Happy Monday to all of you! Here is the latest in our series about women in computing by contributing blogger, Heather Elizabeth Ross.
Often referred to as the Mother of the Internet, Radia Perlman is a software designer and network engineer known for her invention of the spanning-tree protocol. This is a network protocol that ensures a loop-free topology for any bridged Ethernet local area network. She holds a BS and MA in Mathematics, as well as a PhD in Computer Science, all from MIT. Perlman has been influential in network design and standardization, including work on link-state protocols. This includes TRILL (Transparent Interconnect of Lots of Links), which she invented to correct flaws of spanning-tree architecture. Perlman has been a pioneer in teaching young children computer programming by developing TORTIS, a version of the educational robotics language, LOGO. Currently employed by Intel, Perlman holds more than 50 patents from Sun Microsystems Inc., which was acquired by Oracle in 2010. The Radia Perlman Computer Technology book series has eleven titles, of which Perlman co-authored three. Perlman was awarded the SIGCOMM lifetime achievement award and a similar honor from USENIX. Data Communications magazine named her one of the 20 most influential people in the technology industry. She received an honorary doctorate from the Royal Institute of Technology of Sweden. Radia Perlman is the recipient of one of three of the inaugural Women of Vision Awards from the Anita Borg Institute.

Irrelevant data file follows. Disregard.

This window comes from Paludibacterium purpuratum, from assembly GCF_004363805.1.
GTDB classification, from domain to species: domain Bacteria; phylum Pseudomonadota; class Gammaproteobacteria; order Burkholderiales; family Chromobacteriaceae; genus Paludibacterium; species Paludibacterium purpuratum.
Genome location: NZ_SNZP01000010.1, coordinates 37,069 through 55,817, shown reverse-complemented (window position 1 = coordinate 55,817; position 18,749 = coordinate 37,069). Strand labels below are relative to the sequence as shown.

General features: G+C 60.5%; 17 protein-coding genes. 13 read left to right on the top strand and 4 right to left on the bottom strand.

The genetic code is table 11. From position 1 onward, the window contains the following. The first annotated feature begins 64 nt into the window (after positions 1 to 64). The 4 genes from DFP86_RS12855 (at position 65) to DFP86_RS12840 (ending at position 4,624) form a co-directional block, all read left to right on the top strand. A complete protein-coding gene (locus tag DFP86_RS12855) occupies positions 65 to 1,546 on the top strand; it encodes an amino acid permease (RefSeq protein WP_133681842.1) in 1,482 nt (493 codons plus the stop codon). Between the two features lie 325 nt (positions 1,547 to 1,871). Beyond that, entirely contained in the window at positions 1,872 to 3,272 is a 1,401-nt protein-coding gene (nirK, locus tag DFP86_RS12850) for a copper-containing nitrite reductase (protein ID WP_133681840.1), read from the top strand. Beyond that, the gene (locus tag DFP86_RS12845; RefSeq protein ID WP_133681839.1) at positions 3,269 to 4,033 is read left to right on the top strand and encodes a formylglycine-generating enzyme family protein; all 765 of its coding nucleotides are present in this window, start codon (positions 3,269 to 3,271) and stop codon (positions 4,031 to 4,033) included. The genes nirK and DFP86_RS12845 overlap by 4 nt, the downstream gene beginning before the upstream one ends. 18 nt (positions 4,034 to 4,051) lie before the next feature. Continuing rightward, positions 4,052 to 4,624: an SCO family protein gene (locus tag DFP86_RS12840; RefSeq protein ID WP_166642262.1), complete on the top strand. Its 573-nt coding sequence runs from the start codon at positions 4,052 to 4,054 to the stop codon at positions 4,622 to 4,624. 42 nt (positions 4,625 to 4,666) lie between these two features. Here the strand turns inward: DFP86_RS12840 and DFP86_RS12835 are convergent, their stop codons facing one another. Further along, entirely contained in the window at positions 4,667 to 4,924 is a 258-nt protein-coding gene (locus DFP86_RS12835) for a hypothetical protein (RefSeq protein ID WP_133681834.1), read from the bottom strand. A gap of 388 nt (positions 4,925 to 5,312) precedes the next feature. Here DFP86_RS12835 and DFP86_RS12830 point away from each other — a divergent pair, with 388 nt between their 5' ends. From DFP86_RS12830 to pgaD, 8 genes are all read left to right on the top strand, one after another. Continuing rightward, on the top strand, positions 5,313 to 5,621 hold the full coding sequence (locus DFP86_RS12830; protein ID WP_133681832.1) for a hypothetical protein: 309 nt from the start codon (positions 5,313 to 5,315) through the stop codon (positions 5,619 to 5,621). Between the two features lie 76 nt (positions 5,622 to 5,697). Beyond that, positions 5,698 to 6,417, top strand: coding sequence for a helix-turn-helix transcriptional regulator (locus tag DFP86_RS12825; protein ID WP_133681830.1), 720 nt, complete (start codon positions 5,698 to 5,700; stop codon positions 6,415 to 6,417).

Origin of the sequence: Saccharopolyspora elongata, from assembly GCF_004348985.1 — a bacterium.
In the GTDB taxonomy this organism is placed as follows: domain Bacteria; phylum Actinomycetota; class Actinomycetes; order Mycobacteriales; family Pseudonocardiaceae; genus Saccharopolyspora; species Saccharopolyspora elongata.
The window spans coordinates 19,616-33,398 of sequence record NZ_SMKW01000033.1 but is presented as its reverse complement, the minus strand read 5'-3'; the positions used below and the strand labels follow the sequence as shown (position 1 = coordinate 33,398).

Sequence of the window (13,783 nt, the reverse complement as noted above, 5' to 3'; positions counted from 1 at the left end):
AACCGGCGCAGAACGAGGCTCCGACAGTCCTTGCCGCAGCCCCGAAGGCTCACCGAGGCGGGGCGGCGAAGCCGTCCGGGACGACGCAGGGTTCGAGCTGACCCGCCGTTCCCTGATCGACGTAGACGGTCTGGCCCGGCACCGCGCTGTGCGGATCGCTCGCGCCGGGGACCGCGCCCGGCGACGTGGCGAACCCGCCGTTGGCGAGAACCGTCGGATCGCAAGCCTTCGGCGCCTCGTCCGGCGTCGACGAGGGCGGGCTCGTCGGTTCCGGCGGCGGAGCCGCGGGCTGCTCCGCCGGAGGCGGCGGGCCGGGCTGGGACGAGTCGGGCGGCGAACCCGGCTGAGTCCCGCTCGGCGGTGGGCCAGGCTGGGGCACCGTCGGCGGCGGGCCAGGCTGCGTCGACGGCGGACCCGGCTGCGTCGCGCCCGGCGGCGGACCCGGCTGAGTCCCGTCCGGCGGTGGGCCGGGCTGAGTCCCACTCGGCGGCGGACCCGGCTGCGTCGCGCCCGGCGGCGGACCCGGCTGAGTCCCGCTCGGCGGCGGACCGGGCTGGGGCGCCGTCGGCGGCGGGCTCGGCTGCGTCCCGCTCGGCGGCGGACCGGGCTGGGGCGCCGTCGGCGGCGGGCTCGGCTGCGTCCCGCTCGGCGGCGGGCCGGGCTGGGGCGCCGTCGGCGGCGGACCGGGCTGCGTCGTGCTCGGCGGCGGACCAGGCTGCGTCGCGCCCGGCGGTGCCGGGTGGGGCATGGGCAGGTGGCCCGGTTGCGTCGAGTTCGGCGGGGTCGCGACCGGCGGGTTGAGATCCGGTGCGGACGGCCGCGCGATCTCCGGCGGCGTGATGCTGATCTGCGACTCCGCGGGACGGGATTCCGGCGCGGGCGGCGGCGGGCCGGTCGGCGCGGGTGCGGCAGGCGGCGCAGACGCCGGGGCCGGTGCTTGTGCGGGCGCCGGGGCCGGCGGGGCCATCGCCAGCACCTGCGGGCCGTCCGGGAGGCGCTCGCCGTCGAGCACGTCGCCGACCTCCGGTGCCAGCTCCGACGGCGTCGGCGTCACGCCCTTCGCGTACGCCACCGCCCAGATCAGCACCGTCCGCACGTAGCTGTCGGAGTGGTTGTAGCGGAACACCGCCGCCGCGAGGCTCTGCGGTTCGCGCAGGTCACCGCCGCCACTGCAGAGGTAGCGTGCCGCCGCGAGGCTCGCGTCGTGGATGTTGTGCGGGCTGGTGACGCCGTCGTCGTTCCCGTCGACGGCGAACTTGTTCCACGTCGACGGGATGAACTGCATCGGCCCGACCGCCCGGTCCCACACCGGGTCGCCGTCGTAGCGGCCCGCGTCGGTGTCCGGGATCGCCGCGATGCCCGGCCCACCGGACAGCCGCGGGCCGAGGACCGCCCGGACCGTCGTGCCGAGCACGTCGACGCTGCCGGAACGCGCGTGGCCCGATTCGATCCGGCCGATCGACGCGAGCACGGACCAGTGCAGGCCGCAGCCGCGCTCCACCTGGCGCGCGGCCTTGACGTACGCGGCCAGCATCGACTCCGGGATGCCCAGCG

Wilson, a British computer scientist, designed the Acorn Microcomputer in the late 1970s when she was an undergraduate at Cambridge University. In 1981, she revamped Acorn Atom’s BASIC programming language dialect into Acorn Proton. The Proton, another microcomputer, won Acorn an illustrious contract with the BBC. In 1983, Wilson devised the instruction set for one of the very first RISC processors, the Acorn RISC Machine. She also designed Acorn Replay, the video architecture for Acorn machines Wilson currently works for Broadcom in the DSL business unit.